Spontaneity, Entropy, and Free Energy

Shaun Williams, PhD

- Domain of Kinetics
- Rate of a reaction depends on the pathway from reactants to products.
- Thermodynamics tells us whether a reaction is spontaneous based only on the properties of reactants and products.

- Thermodynamics lets us predict the direction in which a process will occur but gives no information about the speed of the process.
- A spontaneous process is one that occurs without outside intervention.

Consider \(2.4\,\mathrm{moles}\) of a gas contained in a \(4.0\,\mathrm{L}\) bulb at a constant temperature of \(32^\circ \mathrm{C}\). This bulb is connected by a valve to an evacuated \(20.0\,\mathrm{L}\) bulb. Assume the temperature is constant.

What should happen to the gas when you open the value?

The gas should spread evenly throughout the two bulbs.

- The driving force for a spontaneous process is an increase in the entropy of the universe.
- A measure of molecular randomness or disorder.
- Thermodynamic function that describes the number of arrangements that are available to a system existing in a given state.
- Nature spontaneously proceeds toward the states that have the highest probabilities of existing.

- A gas expands into a vacuum to give a uniform distribution because the expanded state has the highest positional probability of states available to the system.
- Therefore: \(S_{solid} < S_{liquid} \ll S_{gas}\)

Predict the sign of \(\Delta S\) for each of the following:

- The evaporation of alcohol
- The freezing of water
- Compressing an ideal gas at constant temperature
- Heating an ideal gas at constant pressure
- Dissolving NaCl in water

positive

negative

negative

positive

positive

- In any spontaneous process there is always an increase in the entropy of the universe.
- The entropy of the universe is increasing.
- The total energy of the universe is constant, but the entropy is increasing. $$ S_{universe}=\Delta S_{system}+\Delta S_{surroundings} $$

- \(\Delta S_{surr} > 0\): entropy of the universe increases
- \(\Delta S_{surr} < 0\): process is spontaneous in opposite direction
- \(\Delta S_{surr} = 0\): process has no tendency to occur
- The sign of \(\Delta S_{surr}\) depends on the direction of the heat flow.
- The magnitude of \(\Delta S_{surr}\) depends on the temperature.
- Exothermic process: \( \Delta S_{surr} = +\frac{\text{quantity of heat (J)}}{\text{temperature (K)}} \)
- Endothermic process: \( \Delta S_{surr} = -\frac{\text{quantity of heat (J)}}{\text{temperature (K)}} \)
- Heat flow (constant \(P\)) = change in enthalpy = \(\Delta H\) $$\Delta S_{surr}=-\frac{\Delta H}{T}$$

Signs of Entropy Changes | |||
---|---|---|---|

\(\Delta S_{sys}\) | \(\Delta S_{surr}\) | \(\Delta S_{univ}\) | Process Spontaneous? |

+ | + | + | Yes |

- | - | - | No (reaction will occur in opposite direction) |

+ | - | ? | Yes, if \(\Delta S_{sys}\) has a larger magnitude than \(\Delta S_{surr}\) |

- | + | ? | Yes, if \(\Delta S_{surr}\) has a larger magnitude than \(\Delta S_{sys}\) |

$$ \Delta S_{univ} = -\frac{\Delta G}{T}\,\left( \text{at constant }T\text{ and }P \right) $$

- A process (at constant \(T\) and \(P\) is spontaneous in the direction in which the free energy decreases.
- Negative \(\Delta G\) means positive \(\Delta S_{univ}\).
- \( \Delta G = \Delta H - T\Delta S \) (at constant \(T\) and \(P\))

Case | Result |
---|---|

\(\Delta S > 0\), \(\Delta H <0\) | Spontaneous at all temperatures |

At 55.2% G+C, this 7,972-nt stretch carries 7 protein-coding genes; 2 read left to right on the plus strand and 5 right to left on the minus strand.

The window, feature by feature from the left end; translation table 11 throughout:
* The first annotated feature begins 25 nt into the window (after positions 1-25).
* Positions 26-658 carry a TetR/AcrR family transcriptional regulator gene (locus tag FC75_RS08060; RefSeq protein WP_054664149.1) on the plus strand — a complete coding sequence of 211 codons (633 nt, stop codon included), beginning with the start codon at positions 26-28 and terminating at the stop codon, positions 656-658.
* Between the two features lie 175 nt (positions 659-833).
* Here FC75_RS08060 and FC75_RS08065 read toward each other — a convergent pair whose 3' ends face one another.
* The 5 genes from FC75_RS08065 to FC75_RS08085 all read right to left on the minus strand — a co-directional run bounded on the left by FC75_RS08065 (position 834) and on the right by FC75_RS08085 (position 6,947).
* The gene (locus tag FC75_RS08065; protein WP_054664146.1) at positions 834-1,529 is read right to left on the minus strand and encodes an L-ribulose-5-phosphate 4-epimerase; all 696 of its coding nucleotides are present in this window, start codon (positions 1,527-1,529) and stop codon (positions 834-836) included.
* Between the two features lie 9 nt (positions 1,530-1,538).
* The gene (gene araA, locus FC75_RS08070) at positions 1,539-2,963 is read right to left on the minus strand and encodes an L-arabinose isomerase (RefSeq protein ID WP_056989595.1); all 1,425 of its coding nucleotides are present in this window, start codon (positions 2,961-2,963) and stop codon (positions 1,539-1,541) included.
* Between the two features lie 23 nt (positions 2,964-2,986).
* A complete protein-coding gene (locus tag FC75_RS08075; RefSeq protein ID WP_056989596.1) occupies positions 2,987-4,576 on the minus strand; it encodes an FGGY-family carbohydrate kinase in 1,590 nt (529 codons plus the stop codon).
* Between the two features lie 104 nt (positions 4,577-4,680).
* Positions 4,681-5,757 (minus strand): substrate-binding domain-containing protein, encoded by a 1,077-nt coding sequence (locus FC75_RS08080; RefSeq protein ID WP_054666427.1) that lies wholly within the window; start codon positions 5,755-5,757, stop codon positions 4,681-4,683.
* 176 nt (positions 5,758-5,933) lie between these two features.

\(\Delta S > 0\), \(\Delta H > 0\) | Spontaneous at high temperatures (where exothermicity is relatively unimportant) |

\(\Delta S < 0\), \(\Delta H < 0\) | Spontaneous at low temperatures (where exothermicity is dominant) |

\(\Delta S < 0\), \(\Delta H > 0\) | Process not spontaneous at any temperatures (reverse process is spontaneous at all temperatures) |

- The entropy of a perfect crystal at \(0\,\mathrm{K}\) is zero.
- The entropy of a substance increases with temperature.

- Standard Entropy Values (\(S^\circ\))
- Represent the increase in entropy that occurs when a substance is heated from \(0\,\mathrm{K}\) to \(298\,\mathrm{K}\) at 1 atm pressure. $$ \Delta S^\circ_{rxn} = \sum n_pS^\circ_{products} - \sum n_r S^\circ_{reactants} $$
- Standard Free Energy Values (\(\Delta G^\circ\))
- The change in free energy that will occur if the reactants in their standard states are converted to the products in their standard states. $$ \Delta G^\circ = \Delta H^\circ - T\Delta S^\circ $$ $$ \Delta G^\circ_{rxn} = \sum n_p G^\circ_{products} - \sum n_r G^\circ_{reactants} $$

A stable diatomic molecule spontaneously forms from its atoms. Predict the sign of

- \(\Delta H^\circ\)
- \(\Delta S^\circ\)
- \(\Delta G^\circ\)

negative

negative

negative

- Free energy and pressure $$ \begin{align} G &= G^\circ + RT\ln (P) \\ &\mathrm{or} \\ \Delta G &= \Delta G^\circ + RT\ln (Q) \end{align} $$
- Free energy and equilibrium $$ \Delta G=0=\Delta G^\circ + RT\ln (K) $$ $$ \Delta G^\circ = -RT \ln (K) $$

- A system can achieve the lowest possible free energy by going to equilibrium, not by going to completion.

\(\Delta G^\circ\) | \(K\) |
---|---|

\(\Delta G^\circ = 0\) | \(K=1\) |

\(\Delta G^\circ < 0\) | \(K>1\) |

\(\Delta G^\circ > 0\) | \(K<1\) |

- Maximum possible useful work obtainable from a process at constant temperature and pressure is equal to the change in free energy. $$ w_{max} = \Delta G $$
- Achieving the maximum work available from a spontaneous process can occur only via a hypothetical pathway. Any real pathway wastes energy.
- All real processes are irreversible.
- First law: You can’t win, you can only break even.
- Second law: You can’t break even.
- As we use energy, we degrade its usefulness.

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